Congolese national arrested on aviation forgery charges


That the SA Civil Aviation Authority (CAA) is making inroads into people from all walks of the aviation sector is apparent in 95 criminal cases opened between January 2013 and last month.

In 2012 actions taken by CAA, largely as a result of information supplied anonymously, saw 73 criminal cases started well up from the previous year’s 32.

This week the Midrand-headquartered Department of Transport agency notched up another one when a Congolese national found himself facing charges of forgery in the Kempton Park Magistrate’s Court.

His arrest follows a tip-off that he was using a forged South African commercial pilot’s licence to obtain revalidation of his licence issued in the DRC. He was arrested at a simulator facility where he was apparently building up simulator time as part of the revalidation process.
“The CAA is working closely with the DRC Civil Aviation Authority in order to ensure this individual, and others like him, does not get to sit in the cockpit anytime soon. Selfish and callous individuals such as him taint the reputation of the aviation industry. We hope, at the end of this process, he is made to face the full might of the law and others will learn about the consequences of this sort of criminal behaviour,” Director of Civil Aviation, Poppy Khoza said.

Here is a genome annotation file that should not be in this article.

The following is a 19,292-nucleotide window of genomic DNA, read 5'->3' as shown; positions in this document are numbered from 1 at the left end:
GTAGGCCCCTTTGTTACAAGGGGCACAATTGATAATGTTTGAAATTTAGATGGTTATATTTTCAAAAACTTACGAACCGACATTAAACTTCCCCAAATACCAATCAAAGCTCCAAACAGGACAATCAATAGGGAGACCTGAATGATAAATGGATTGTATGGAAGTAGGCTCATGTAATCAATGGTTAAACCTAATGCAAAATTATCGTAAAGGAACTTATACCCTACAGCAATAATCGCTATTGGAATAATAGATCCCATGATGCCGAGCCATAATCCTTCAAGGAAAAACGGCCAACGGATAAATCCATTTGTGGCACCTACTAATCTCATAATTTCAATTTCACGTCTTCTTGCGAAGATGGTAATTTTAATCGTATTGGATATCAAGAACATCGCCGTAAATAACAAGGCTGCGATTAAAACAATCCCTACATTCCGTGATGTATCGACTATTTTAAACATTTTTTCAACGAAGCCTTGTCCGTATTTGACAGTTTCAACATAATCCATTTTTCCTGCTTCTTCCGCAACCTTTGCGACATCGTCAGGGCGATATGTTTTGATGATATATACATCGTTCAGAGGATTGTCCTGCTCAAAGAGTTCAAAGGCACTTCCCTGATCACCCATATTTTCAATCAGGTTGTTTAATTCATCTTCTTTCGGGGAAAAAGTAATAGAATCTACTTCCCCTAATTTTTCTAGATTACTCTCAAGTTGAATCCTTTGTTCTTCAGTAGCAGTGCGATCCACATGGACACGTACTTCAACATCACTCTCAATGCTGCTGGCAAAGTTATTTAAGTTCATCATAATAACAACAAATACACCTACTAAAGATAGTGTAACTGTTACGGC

If convicted the accused can be fined up to R50 000, face 10 years in jail, or both.

Criminal cases apart those found guilty of contravening CAA regulations have had, among others, certificates or airworthiness and medical certificates withdrawn; issued penalty notices and warning letters and had licences, approvals, certificates and approvals suspended, downgraded or cancelled.

Khoza said people in the aviation industry and members of the public who made use of the CAA channels created to report “unbecoming” aviation behaviour was “laudable”.

Tip-offs Anonymous (0800 997 263) or [email protected] and the Confidential Hazard Reporting System ([email protected] or 011 545 1453 (fax) or 011 545 1242 (telephone)) can be used to report incidents.